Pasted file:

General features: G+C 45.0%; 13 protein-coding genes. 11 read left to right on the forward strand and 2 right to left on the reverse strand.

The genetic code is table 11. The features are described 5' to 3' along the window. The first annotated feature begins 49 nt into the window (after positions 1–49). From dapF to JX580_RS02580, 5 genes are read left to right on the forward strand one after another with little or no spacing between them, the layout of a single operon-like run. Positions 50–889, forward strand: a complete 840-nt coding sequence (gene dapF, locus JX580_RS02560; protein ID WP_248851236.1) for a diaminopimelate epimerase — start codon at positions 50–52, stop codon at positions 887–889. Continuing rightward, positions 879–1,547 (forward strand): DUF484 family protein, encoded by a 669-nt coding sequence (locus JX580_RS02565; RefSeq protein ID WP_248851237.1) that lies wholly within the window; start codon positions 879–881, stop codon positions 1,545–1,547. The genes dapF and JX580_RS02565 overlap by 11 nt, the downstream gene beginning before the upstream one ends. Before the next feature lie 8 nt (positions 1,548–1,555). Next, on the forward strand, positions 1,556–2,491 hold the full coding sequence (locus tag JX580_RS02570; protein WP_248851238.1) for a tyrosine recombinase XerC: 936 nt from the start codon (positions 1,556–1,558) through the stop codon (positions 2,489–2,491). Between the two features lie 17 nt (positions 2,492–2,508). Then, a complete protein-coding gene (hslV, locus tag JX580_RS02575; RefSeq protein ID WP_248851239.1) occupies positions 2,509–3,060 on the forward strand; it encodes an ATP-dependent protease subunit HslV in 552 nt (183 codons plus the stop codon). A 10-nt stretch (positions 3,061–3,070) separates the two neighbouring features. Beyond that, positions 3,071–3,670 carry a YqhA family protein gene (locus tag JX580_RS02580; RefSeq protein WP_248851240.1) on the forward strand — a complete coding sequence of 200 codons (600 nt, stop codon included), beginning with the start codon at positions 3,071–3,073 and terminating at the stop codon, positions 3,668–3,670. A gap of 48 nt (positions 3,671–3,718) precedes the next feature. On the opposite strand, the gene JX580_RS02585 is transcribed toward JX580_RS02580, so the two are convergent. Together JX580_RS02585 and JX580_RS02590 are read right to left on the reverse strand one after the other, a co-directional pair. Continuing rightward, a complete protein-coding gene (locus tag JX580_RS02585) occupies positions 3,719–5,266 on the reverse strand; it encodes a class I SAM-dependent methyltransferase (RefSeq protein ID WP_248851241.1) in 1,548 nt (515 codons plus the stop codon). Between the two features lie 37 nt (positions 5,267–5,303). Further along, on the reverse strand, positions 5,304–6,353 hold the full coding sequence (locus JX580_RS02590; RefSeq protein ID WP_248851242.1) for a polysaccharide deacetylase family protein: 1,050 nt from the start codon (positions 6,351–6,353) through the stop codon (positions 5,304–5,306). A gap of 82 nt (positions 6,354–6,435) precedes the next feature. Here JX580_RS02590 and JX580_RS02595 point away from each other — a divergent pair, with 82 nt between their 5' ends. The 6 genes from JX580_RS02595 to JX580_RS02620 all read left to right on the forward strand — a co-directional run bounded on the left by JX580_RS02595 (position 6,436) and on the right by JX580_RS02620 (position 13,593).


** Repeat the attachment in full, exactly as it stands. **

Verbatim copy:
General features: G+C 45.0%; 13 protein-coding genes. 11 read left to right on the forward strand and 2 right to left on the reverse strand.

The genetic code is table 11. The features are described 5' to 3' along the window. The first annotated feature begins 49 nt into the window (after positions 1–49). From dapF to JX580_RS02580, 5 genes are read left to right on the forward strand one after another with little or no spacing between them, the layout of a single operon-like run. Positions 50–889, forward strand: a complete 840-nt coding sequence (gene dapF, locus JX580_RS02560; protein ID WP_248851236.1) for a diaminopimelate epimerase — start codon at positions 50–52, stop codon at positions 887–889. Continuing rightward, positions 879–1,547 (forward strand): DUF484 family protein, encoded by a 669-nt coding sequence (locus JX580_RS02565; RefSeq protein ID WP_248851237.1) that lies wholly within the window; start codon positions 879–881, stop codon positions 1,545–1,547. The genes dapF and JX580_RS02565 overlap by 11 nt, the downstream gene beginning before the upstream one ends. Before the next feature lie 8 nt (positions 1,548–1,555). Next, on the forward strand, positions 1,556–2,491 hold the full coding sequence (locus tag JX580_RS02570; protein WP_248851238.1) for a tyrosine recombinase XerC: 936 nt from the start codon (positions 1,556–1,558) through the stop codon (positions 2,489–2,491). Between the two features lie 17 nt (positions 2,492–2,508). Then, a complete protein-coding gene (hslV, locus tag JX580_RS02575; RefSeq protein ID WP_248851239.1) occupies positions 2,509–3,060 on the forward strand; it encodes an ATP-dependent protease subunit HslV in 552 nt (183 codons plus the stop codon). A 10-nt stretch (positions 3,061–3,070) separates the two neighbouring features. Beyond that, positions 3,071–3,670 carry a YqhA family protein gene (locus tag JX580_RS02580; RefSeq protein WP_248851240.1) on the forward strand — a complete coding sequence of 200 codons (600 nt, stop codon included), beginning with the start codon at positions 3,071–3,073 and terminating at the stop codon, positions 3,668–3,670. A gap of 48 nt (positions 3,671–3,718) precedes the next feature. On the opposite strand, the gene JX580_RS02585 is transcribed toward JX580_RS02580, so the two are convergent. Together JX580_RS02585 and JX580_RS02590 are read right to left on the reverse strand one after the other, a co-directional pair. Continuing rightward, a complete protein-coding gene (locus tag JX580_RS02585) occupies positions 3,719–5,266 on the reverse strand; it encodes a class I SAM-dependent methyltransferase (RefSeq protein ID WP_248851241.1) in 1,548 nt (515 codons plus the stop codon). Between the two features lie 37 nt (positions 5,267–5,303). Further along, on the reverse strand, positions 5,304–6,353 hold the full coding sequence (locus JX580_RS02590; RefSeq protein ID WP_248851242.1) for a polysaccharide deacetylase family protein: 1,050 nt from the start codon (positions 6,351–6,353) through the stop codon (positions 5,304–5,306). A gap of 82 nt (positions 6,354–6,435) precedes the next feature. Here JX580_RS02590 and JX580_RS02595 point away from each other — a divergent pair, with 82 nt between their 5' ends. The 6 genes from JX580_RS02595 to JX580_RS02620 all read left to right on the forward strand — a co-directional run bounded on the left by JX580_RS02595 (position 6,436) and on the right by JX580_RS02620 (position 13,593).